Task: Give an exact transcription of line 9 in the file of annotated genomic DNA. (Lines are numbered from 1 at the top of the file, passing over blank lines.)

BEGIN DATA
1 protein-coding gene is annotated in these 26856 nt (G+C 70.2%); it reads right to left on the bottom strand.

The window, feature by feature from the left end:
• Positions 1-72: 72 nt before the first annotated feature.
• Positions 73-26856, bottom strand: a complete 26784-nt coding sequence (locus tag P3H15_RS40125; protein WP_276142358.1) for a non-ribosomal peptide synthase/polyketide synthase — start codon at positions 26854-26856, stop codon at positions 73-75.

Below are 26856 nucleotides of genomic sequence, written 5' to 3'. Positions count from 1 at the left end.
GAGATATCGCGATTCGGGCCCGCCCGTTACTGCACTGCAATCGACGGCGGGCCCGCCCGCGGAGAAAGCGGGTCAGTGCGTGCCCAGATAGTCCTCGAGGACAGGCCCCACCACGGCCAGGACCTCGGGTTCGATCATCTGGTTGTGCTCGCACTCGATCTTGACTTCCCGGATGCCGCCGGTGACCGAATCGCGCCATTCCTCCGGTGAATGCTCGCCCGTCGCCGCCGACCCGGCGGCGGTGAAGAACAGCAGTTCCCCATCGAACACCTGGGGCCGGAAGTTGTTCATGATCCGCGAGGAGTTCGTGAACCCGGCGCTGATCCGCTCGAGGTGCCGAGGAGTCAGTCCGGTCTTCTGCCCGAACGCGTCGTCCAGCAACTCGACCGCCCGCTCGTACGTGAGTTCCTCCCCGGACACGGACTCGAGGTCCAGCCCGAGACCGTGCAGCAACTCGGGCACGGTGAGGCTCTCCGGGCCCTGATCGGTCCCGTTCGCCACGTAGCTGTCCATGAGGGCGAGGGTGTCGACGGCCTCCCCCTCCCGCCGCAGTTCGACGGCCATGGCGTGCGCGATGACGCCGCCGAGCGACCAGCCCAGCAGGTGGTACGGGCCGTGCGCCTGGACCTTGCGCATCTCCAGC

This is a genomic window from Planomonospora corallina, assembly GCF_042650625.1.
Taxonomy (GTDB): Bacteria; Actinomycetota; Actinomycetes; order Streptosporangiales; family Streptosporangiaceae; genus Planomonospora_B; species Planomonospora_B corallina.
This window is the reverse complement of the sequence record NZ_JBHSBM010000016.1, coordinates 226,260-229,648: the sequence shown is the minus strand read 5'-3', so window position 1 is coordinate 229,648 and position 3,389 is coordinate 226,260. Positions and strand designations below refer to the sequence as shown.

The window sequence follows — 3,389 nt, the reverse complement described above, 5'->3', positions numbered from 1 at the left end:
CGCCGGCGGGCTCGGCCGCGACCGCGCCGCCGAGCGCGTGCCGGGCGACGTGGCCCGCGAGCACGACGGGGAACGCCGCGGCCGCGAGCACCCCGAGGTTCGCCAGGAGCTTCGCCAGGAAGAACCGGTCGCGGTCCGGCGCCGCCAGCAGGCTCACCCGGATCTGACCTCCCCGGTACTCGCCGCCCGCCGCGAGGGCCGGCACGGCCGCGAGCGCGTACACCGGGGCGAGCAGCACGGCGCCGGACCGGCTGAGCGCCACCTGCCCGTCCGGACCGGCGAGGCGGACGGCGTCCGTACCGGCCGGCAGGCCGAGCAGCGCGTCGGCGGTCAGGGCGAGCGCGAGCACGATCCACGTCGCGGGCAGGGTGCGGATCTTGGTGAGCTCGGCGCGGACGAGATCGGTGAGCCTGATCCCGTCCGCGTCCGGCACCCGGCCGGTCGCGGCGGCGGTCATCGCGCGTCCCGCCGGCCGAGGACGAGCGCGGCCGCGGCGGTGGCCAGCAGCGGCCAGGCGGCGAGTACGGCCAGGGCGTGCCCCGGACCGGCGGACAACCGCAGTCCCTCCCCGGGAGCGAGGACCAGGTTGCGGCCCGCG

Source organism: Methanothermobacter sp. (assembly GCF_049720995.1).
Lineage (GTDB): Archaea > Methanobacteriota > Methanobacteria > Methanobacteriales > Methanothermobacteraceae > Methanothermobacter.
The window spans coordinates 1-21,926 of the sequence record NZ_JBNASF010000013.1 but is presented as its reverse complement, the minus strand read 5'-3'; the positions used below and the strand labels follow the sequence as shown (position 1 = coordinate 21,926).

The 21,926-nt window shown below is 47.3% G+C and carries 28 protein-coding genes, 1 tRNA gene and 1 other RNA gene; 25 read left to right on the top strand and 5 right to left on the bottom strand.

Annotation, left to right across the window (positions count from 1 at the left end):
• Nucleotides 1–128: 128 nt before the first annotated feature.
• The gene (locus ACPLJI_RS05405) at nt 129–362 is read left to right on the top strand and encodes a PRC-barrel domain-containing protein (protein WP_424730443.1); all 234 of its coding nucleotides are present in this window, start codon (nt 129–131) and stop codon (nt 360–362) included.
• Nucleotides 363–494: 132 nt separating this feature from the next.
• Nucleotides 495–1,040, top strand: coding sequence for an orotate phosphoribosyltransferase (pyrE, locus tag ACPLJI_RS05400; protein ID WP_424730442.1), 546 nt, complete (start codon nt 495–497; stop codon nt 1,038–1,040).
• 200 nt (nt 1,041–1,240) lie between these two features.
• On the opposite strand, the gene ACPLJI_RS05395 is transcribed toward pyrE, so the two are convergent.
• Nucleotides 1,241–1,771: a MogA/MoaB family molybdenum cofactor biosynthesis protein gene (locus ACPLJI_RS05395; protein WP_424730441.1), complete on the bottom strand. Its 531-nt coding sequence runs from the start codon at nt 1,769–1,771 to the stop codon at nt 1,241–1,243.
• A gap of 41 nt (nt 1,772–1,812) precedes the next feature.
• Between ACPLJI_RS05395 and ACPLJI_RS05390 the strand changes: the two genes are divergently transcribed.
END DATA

This window is the reverse complement of the sequence record NZ_JBHSBM010000016.1, coordinates 226,260-229,648: the sequence shown is the minus strand read 5'-3', so window position 1 is coordinate 229,648 and position 3,389 is coordinate 226,260. Positions and strand designations below refer to the sequence as shown.